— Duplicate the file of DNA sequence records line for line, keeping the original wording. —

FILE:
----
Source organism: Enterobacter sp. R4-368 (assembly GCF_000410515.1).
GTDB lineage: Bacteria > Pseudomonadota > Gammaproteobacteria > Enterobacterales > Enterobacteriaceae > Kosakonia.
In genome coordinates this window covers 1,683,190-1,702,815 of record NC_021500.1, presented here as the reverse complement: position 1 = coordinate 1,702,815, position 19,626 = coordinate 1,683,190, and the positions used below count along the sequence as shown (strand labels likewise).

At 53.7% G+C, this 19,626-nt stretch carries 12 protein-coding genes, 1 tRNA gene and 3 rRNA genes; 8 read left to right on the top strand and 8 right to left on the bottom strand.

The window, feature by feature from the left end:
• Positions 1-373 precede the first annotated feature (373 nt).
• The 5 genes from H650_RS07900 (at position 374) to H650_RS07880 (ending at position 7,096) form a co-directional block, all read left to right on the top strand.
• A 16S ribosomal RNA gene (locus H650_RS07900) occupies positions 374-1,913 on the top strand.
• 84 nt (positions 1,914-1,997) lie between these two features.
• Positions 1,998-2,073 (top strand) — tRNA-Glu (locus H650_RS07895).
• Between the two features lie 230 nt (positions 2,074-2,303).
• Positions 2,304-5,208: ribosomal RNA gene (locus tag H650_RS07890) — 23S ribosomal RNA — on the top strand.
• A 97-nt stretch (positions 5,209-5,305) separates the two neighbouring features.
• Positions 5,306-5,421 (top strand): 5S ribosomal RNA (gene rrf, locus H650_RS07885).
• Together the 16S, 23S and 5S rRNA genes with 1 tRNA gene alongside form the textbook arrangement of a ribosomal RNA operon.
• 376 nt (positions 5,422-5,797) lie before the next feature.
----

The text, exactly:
Source organism: Enterobacter sp. R4-368 (assembly GCF_000410515.1).
GTDB lineage: Bacteria > Pseudomonadota > Gammaproteobacteria > Enterobacterales > Enterobacteriaceae > Kosakonia.
In genome coordinates this window covers 1,683,190-1,702,815 of record NC_021500.1, presented here as the reverse complement: position 1 = coordinate 1,702,815, position 19,626 = coordinate 1,683,190, and the positions used below count along the sequence as shown (strand labels likewise).

At 53.7% G+C, this 19,626-nt stretch carries 12 protein-coding genes, 1 tRNA gene and 3 rRNA genes; 8 read left to right on the top strand and 8 right to left on the bottom strand.

The window, feature by feature from the left end:
• Positions 1-373 precede the first annotated feature (373 nt).
• The 5 genes from H650_RS07900 (at position 374) to H650_RS07880 (ending at position 7,096) form a co-directional block, all read left to right on the top strand.
• A 16S ribosomal RNA gene (locus H650_RS07900) occupies positions 374-1,913 on the top strand.
• 84 nt (positions 1,914-1,997) lie between these two features.
• Positions 1,998-2,073 (top strand) — tRNA-Glu (locus H650_RS07895).
• Between the two features lie 230 nt (positions 2,074-2,303).
• Positions 2,304-5,208: ribosomal RNA gene (locus tag H650_RS07890) — 23S ribosomal RNA — on the top strand.
• A 97-nt stretch (positions 5,209-5,305) separates the two neighbouring features.
• Positions 5,306-5,421 (top strand): 5S ribosomal RNA (gene rrf, locus H650_RS07885).
• Together the 16S, 23S and 5S rRNA genes with 1 tRNA gene alongside form the textbook arrangement of a ribosomal RNA operon.
• 376 nt (positions 5,422-5,797) lie before the next feature.